Royal Academy honours engineers’ early career achievements
Ahead of its announcement of the MacRobert Award winner, the Royal Academy of Engineering has announced five special awards for engineers at an early stage in their careers.
The RAEng Engineers Trust Young Engineer of the Year award is a new competition recognising outstanding achievement in early-career engineering. Each of the five winners receives a £3000 prize.
Sithamparanathan Sabesan, whose work on tracking RFID chips will be useful in factories, warehouse and airports
The overall winner is Sithamparanathan Sabesan of Girton College, Cambridge, whose work on accurate battery-free tracking of RFID chips led to him co-founding a spin-out company, PervasID, of which he is chief executive. His technology is likely to find application in tracking merchandise within factories and warehouses, and luggage around airports. Sabesan previously won the RAEng’s ERA Foundation Entrepreneurship Award in 2011 with PervasID cofounder Michael Crisp, and the EPSRC’s ICT Pioneers Connected World Award in the same year. Sabesan also wins the Sir George Macfarlane Medal for excellence in the early stage of his career.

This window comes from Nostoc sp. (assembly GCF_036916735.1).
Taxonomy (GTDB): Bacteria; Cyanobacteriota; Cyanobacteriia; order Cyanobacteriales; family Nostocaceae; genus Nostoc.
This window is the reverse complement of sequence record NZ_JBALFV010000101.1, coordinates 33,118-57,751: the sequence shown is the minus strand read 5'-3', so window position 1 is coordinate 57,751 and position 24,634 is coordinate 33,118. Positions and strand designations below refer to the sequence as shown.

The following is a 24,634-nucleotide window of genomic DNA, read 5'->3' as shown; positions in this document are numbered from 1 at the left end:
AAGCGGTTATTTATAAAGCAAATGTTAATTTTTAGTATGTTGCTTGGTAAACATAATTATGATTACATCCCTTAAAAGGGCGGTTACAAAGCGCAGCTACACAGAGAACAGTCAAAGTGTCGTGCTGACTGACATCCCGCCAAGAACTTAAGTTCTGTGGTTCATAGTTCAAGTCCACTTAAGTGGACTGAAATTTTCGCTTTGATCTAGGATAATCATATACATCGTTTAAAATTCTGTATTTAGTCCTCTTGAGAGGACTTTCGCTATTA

The other winners are Ben Britton, a lecturer in the Department of Materials at Imperial College, for work on the materials science and engineering of alloys useful in aerospace, nuclear and energy applications; John Collins of Arup, whose work on suspension bridges has been key to vital repairs on the Forth Road Bridge and maintenance on the Humber Bridge; Collins won the IET’s Sir Henry Royce Medal for Young Professionals in 2012 and CE Yorkshire & Humber’s Smeaton Award in 2015 for his work on replacing the bearings on the Humber Bridge’s main span. Also recognised this year were Orla Murphy, the current IET Young Woman Engineer of the Year, an acoustics engineer at Jaguar Land Rover who is working on perceptions of 2D and 3D sound systems and is an active STEM ambassador; and Paul Shearing of UCL, a chemical engineer whose research on X-ray imaging of energy materials has been useful in understanding why lithium ion batteries, such as those in the Boeing 787 Dreamliner, can catch fire or even explode.